The Biden administration entered office laser-focused on undoing every immigration policy issued by President Trump. They wasted no time, moving swiftly to end policies that had successfully deterred illegal immigration and restored order at the southern border. Most notable was President Biden’s dissolution of the Migrant Protection Protocols (MPP, commonly known as Remain in Mexico), arguably the Trump administration’s most effective policy at preventing economic migrants from exploiting the asylum system as a means of gaining entry to the interior. Career Border Patrol agents warned the Biden transition team of the need to keep MPP in place, advice that was ignored. Predictably, this opened the floodgates of illegal aliens trying to cross the southern border, resulting in an all-time record of 1.659 million encounters in fiscal year 2021.
The Biden administration also moved quickly to undo Trump-era immigration regulations through a new side-door process that circumvents the time-consuming requirements of the Administrative Procedure Act (APA). While it is an administration’s prerogative to change regulations, they are supposed to be bound by the same developmental steps that its predecessor followed. Instead, the Biden administration has refused to defend regulations in lawsuits brought by advocacy groups, teeing them up for friendly judges to simply ax the regulations.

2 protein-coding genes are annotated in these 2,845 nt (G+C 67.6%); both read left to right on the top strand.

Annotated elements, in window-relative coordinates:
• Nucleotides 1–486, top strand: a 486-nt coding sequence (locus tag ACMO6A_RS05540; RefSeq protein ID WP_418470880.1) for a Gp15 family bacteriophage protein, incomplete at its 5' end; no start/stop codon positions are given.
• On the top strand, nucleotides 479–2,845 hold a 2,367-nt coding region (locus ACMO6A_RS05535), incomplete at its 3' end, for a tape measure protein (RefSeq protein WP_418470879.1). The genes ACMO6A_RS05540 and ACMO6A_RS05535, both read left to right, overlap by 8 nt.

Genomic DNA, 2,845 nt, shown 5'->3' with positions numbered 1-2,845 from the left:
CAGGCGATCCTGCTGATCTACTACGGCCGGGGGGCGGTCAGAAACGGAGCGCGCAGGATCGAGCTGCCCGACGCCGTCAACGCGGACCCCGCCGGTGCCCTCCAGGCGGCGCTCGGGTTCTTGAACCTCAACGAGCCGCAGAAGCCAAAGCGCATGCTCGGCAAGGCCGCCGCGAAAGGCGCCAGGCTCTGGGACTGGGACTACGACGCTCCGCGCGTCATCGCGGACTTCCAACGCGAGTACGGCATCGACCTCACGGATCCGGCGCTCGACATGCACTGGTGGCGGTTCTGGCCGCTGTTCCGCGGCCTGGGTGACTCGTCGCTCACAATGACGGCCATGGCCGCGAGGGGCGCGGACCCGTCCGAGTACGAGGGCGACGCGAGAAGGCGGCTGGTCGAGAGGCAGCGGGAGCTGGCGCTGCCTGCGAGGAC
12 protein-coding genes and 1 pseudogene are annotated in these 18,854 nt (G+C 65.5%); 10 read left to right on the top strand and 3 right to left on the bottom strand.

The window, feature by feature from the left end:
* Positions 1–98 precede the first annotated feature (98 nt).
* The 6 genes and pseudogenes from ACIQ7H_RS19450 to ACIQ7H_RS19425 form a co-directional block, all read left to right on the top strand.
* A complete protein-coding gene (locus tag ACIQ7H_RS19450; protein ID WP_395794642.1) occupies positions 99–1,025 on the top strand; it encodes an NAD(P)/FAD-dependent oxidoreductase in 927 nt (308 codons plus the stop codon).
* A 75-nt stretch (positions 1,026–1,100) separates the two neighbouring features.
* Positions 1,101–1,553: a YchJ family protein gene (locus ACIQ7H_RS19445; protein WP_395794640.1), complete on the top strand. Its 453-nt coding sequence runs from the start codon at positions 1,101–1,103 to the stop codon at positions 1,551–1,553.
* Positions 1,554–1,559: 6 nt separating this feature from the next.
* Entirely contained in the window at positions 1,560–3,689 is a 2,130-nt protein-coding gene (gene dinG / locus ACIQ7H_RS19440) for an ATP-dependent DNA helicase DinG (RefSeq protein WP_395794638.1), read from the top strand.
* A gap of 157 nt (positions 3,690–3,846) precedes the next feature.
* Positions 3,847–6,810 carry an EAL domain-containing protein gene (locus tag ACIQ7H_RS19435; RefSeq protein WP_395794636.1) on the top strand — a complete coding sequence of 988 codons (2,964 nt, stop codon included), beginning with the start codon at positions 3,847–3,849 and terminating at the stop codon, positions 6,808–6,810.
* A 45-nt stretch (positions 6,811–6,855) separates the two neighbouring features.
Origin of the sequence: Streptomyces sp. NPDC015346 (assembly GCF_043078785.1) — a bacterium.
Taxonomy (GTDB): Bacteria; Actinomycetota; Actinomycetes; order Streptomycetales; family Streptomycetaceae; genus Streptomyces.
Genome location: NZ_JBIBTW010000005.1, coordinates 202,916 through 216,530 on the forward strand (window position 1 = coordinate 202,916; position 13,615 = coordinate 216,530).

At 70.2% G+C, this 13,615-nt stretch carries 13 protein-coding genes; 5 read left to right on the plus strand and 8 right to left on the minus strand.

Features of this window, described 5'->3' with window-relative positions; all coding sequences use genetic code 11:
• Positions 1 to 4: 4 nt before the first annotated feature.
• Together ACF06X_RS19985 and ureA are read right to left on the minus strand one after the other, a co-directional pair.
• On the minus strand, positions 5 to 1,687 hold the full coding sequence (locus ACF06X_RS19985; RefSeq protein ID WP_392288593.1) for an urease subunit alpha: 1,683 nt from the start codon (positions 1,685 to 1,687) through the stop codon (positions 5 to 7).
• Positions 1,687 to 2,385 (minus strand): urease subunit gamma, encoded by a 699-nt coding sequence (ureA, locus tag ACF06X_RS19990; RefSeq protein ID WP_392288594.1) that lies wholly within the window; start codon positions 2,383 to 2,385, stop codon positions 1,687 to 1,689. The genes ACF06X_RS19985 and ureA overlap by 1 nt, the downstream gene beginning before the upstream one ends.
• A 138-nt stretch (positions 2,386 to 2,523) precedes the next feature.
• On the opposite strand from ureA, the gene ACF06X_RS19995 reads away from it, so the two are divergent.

Having successfully cleared the deck, you would think Biden’s Department of Homeland Security (DHS) would be churning out new immigration regulations. Except that isn’t exactly the case. While the most recent Unified Agenda indicates that DHS is working on a number of immigration regulations, mostly through U.S. Citizenship and Immigration Services (USCIS), very few proposals have actually come out through the Biden administration’s first 15 months. With the notable exception of an illegal final rule that will allow USCIS asylum officers instead of immigration judges to hear asylum claims at the border, the agency has little to show to date. Currently, there is only one immigration regulation under review at the White House Office of Information and Regulatory Affairs (OIRA), a rule that has to do with automatically extending work permits that does not even appear in the unified agenda.
Having led the USCIS policy office at the end of the Trump administration, I am well aware of how difficult the rulemaking process can be. That said, when you have a clear vision — as I did when in that role — you can expedite the development of regulations. It seems like other than being “anti-Trump”, the Biden political team is struggling to affirmatively articulate its immigration policies that require regulations to implement.